Newsflash: The majority of your donated clothes aren’t going back to your community

Photo Courtesy of Hugo Clément on Unsplash

Thrifting is all the rage these days; it serves a lot of different needs for a lot of different people.

Some go because it’s cheap, others for the hidden treasures. Some people thrift with their friends, and others thrift because they don’t want to support the environmentally devastating impacts of fast fashion. Maybe for you, it’s all of the above.

And, it’s true—thrifting is the best for a lot of reasons. But when it comes to the donating side, there are a lot of things you may not know. One of the biggest discoveries? The majority of your unsellable-donated clothes aren’t going back to your community; instead, they’re exported out of the country.

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It feels endless. The racks and racks of clothes at thrift stores, all different colors and sizes and materials.

At the Salvation Army store in Boulder, they’re constantly reorganizing and restocking thanks to the constant stream of donations coming through on the daily.

Mary Heinrich, the store manager, says other than an occasional pair of dirty socks or a super-stained T-shirt, the majority of items they receive via donation are things they try to sell in the store.

“However, you know, what I normally tell people is if it’s something you wouldn’t buy, then chances are somebody else is not going to want to buy that. Or people that have a community garage sale, and then we get their donations afterwards. Well, if it didn’t sell at a garage sale for a dollar or two, it’s probably not going to sell at our thrift store,” she said.

If items at Salvation Army don’t sell for an extended period of time, Heinrich says the Salvation Army puts them on sale. If they still don’t get picked up and purchased, they end up in what she calls a ragout bin.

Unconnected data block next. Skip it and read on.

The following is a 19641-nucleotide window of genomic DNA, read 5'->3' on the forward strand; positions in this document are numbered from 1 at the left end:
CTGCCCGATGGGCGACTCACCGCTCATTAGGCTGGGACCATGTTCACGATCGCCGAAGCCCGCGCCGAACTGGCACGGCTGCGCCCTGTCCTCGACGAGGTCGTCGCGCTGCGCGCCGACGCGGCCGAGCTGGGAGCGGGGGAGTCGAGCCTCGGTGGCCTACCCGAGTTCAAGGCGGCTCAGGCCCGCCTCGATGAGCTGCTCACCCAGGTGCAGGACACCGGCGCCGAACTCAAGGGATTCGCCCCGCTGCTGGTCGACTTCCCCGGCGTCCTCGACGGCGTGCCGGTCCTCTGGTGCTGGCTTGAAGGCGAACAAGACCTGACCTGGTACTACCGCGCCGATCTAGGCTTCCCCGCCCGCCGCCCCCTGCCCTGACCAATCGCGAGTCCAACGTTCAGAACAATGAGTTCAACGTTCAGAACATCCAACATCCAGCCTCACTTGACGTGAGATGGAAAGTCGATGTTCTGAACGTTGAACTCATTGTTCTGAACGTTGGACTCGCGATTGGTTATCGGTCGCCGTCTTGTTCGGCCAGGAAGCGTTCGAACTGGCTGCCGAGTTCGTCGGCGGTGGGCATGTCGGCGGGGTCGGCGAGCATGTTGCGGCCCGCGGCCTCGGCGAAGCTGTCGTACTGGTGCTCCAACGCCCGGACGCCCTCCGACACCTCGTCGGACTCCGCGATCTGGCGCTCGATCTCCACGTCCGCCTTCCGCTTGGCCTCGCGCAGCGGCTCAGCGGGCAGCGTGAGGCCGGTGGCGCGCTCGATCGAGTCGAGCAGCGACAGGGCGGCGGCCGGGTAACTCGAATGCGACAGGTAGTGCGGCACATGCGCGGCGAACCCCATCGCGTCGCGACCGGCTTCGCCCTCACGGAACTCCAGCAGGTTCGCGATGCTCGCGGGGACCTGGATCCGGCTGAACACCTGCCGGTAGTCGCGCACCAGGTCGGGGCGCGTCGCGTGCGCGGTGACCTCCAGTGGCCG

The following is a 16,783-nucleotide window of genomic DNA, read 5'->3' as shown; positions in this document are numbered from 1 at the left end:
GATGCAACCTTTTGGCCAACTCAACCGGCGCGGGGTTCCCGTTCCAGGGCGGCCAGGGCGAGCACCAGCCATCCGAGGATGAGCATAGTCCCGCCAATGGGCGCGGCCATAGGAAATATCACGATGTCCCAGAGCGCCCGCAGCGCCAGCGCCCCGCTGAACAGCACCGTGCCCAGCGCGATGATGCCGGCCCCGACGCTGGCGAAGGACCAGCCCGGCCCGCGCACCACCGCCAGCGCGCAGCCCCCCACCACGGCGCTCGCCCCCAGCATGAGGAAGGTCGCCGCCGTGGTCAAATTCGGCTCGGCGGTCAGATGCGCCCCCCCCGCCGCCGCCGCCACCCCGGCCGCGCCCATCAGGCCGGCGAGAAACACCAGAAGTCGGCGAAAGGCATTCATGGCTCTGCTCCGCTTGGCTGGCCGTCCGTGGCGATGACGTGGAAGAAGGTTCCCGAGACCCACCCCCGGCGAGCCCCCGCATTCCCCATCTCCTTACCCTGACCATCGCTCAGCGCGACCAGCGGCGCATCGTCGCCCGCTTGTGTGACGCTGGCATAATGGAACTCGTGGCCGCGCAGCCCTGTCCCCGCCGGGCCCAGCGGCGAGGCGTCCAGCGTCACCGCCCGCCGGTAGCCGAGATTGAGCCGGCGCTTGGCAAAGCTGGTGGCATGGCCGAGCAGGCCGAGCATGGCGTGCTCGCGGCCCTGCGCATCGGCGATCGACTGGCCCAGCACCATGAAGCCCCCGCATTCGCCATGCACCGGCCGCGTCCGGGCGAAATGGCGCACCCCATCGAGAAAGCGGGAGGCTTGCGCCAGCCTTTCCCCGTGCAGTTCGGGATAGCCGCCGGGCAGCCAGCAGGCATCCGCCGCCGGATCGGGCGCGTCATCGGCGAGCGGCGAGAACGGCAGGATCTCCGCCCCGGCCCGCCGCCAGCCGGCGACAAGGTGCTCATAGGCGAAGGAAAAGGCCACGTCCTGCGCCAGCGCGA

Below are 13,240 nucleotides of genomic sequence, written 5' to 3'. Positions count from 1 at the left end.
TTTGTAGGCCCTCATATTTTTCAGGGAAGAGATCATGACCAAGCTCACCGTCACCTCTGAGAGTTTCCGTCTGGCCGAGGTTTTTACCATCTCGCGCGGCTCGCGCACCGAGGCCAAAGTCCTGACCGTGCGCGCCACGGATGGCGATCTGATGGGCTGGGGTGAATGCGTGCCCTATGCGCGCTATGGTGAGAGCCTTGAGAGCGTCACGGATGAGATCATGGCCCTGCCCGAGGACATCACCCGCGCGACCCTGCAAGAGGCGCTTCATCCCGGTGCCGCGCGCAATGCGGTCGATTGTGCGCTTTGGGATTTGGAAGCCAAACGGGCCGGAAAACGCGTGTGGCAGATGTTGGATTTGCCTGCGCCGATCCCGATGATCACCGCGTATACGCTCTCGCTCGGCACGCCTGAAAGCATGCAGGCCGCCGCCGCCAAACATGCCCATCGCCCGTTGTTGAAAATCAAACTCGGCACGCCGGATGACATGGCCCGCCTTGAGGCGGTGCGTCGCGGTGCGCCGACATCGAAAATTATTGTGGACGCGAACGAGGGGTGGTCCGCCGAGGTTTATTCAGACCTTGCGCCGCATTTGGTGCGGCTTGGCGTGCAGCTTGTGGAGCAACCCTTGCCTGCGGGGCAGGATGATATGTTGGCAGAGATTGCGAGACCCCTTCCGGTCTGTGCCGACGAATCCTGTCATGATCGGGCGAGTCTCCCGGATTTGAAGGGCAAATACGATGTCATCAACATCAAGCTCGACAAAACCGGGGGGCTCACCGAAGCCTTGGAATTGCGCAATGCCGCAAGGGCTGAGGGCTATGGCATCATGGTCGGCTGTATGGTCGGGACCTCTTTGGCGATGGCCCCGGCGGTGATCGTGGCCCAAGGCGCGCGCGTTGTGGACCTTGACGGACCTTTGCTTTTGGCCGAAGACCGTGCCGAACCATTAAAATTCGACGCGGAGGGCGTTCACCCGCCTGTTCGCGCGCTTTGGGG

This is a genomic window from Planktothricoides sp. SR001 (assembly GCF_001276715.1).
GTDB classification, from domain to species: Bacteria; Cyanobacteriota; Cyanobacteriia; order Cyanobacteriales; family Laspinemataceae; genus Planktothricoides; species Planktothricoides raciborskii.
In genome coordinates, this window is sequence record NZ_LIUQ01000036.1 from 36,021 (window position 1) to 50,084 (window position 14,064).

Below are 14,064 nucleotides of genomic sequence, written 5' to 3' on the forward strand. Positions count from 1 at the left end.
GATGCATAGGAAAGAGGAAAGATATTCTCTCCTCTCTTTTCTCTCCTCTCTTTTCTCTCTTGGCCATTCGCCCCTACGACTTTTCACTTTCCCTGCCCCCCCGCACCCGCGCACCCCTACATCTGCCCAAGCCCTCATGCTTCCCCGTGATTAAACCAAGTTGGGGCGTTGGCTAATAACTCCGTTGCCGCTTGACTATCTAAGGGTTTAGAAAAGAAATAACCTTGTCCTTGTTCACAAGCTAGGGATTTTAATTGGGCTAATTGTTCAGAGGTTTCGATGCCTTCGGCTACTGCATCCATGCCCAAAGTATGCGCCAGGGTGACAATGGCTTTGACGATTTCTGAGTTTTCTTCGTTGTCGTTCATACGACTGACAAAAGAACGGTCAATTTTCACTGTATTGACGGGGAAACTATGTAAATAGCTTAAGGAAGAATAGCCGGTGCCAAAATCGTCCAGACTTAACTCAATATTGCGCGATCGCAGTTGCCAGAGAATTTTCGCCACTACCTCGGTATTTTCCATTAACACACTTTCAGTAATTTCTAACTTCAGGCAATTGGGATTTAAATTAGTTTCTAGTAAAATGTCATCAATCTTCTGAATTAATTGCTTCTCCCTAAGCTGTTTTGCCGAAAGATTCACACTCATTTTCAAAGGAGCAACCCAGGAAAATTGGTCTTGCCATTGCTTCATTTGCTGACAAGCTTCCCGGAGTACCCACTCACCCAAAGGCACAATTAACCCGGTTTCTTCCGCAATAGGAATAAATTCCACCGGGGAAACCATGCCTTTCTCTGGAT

“Our director of operations has wholesaler relationships with folks who buy that in bulk,” she said.

Justin Stockdale of the Center for Hard to Recycle Materials (CHaRM) in Boulder, says what happens to these items that are donated to thrift stores that don’t sell, like the stuff that ends up in the Salvation Army ragout bin, is a huge problem.

He says wholesalers end up selling these items into the global export market to countries considered low and middle-income.

“The textile industry focuses on the fast-fashion problem, which is certainly a component of the issue. The bigger issue is, frankly, taking donated clothes, packaging them up in bales, putting them in shipping containers and sending them off into the world is not an answer, right? We are just truly pushing the problem downstream somewhere else, and not acknowledging the great challenge that that is,” he said.

Over at the Center for Hard to Recycle Materials, which is also known as CHaRM, donors throw their bags of clothes and other hard-to-recycle materials into a large bin, which then gets collected by a partner organization that sends the clothes off for them—largely into the global export market.

Because of this pipeline, CHaRM only accepts reusable items. They don’t want dirty socks, torn up sheets, and more. But Stockdale says that reusable is a subjective term, and that’s where it gets tricky.